A Mexican national who has been deported at least three times from the United States was sentenced Monday to eight months in jail for felony domestic battery against his girlfriend.
Adrian Ayala Rodriguez, 23, is not a newcomer to the Blaine County court system, having been prosecuted before for battering the same woman.
“I’ve been prosecuting Mr. Rodriguez basically since I’ve been a prosecutor,” Deputy Prosecuting Attorney Matt Fredback, who has been in his job for about six years, said at Monday’s sentencing hearing. “He has a long history of domestic violence. Every time he gets in trouble, he gets deported and returns and ends up beating up his girlfriend again.”
Fredback noted that Rodriguez has been prosecuted four times now for crimes against the woman. The first three were settled as misdemeanors, though one was initially charged as a felony, and Rodriguez was deported each time. The fourth offense, occurring in Hailey on May 25, was charged as a felony, a crime that Rodriguez pleaded guilty to in September in exchange for three lesser offenses being dismissed. Those offenses were possession of a controlled substance, possession of drug paraphernalia and intentional destruction of a telecommunications line.
Fredback said the latest domestic battery offense was charged as a felony because “he struck her with a closed fist in the eye, literally breaking the bone above her eye.” When confronted by police, Fredback said, Rodriguez told them that “it was her fault.”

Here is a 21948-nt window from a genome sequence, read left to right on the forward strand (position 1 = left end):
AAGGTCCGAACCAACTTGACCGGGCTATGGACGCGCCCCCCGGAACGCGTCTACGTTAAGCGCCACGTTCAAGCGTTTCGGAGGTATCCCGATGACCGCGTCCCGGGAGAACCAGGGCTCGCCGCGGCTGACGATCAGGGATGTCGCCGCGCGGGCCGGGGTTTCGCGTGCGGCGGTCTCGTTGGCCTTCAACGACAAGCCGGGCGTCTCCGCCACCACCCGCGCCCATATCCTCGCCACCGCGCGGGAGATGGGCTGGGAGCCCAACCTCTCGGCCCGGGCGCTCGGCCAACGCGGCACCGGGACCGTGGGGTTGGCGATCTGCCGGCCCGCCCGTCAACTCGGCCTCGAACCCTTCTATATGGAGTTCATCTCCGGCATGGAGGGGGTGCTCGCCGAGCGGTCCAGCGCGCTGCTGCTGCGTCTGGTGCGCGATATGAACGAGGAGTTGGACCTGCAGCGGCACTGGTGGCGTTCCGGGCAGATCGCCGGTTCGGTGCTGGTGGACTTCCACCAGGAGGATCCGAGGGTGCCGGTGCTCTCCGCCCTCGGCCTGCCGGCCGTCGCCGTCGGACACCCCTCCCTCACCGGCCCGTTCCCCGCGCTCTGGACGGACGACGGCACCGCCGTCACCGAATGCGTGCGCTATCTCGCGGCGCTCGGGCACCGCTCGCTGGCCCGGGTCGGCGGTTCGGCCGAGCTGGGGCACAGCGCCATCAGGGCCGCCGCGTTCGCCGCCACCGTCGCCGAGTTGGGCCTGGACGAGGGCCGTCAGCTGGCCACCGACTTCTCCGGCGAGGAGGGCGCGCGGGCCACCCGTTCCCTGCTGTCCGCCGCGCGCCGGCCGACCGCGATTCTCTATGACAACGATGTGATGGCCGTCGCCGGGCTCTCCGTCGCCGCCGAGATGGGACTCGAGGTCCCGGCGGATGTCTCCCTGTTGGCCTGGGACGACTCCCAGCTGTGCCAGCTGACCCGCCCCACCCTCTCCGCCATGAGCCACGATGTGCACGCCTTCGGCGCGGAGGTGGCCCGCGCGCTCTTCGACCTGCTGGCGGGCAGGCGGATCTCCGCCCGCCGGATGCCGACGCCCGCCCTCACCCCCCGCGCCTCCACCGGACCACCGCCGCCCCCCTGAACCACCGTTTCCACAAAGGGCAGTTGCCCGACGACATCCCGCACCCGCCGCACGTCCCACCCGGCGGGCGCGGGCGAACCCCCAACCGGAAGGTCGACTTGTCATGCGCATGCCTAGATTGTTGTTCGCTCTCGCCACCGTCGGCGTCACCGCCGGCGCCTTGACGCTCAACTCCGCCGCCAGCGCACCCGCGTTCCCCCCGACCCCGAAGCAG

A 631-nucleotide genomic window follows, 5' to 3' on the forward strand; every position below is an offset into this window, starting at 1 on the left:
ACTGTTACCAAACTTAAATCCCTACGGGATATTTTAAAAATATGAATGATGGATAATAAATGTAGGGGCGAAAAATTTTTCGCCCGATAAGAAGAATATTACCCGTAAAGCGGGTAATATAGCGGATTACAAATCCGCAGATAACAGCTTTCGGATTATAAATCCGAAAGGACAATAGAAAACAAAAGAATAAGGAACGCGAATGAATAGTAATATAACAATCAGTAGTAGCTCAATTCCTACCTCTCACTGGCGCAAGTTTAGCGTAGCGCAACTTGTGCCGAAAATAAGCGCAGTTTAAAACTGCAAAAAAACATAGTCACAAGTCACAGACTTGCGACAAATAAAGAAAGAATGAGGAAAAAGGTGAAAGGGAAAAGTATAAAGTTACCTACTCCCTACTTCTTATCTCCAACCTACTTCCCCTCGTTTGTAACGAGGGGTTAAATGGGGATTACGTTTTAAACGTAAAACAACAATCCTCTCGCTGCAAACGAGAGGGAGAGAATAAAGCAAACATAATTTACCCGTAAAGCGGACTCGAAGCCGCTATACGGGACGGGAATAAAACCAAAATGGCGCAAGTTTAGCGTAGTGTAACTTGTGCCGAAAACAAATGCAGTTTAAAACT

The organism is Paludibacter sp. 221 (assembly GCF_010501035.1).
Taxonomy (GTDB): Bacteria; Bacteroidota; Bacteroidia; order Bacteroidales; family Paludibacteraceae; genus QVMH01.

Fredback asked for a five-year prison sentence for Rodriguez, but 5th District Judge Robert Elgee ruled otherwise. He gave Rodriguez credit for about 200 days already spent in jail, meaning that he will be released in about 40 days. But his release will be to the U.S. Immigration and Customs Enforcement Agency, which will most likely deport him once again.
Elgee also gave Rodriguez a seven-year suspended prison sentence, a sentence that the judge said he will not hesitate to impose of Rodriguez is found again in the United States.
Sentence pronouncement followed a lengthy argument for leniency from Hailey attorney Douglas Werth, assigned as public defender in the case.
“I’ve really seen a change in him, an amazing change,” Werth said, noting that Rodriguez had successfully completed anger management and substance abuse courses while in jail. “He has shown recognition that he was wrong.”
Werth further said that Rodriguez comes from a violent family background and is trying to change that cycle of violence in his own life.
“He witnessed his natural father committing tremendous batteries against his mother,” Werth said. “He has a 7-year-old daughter and he doesn’t want her seeing him in the same light as he saw his father. He wants to break that cycle in his life. He wants that more than anything. He wants to become a better man.”
Werth noted that Rodriguez’s mother is now remarried and that the 7-year-old daughter currently lives with her and his stepfather in Mexico.
Terry Smith: firstname.lastname@example.org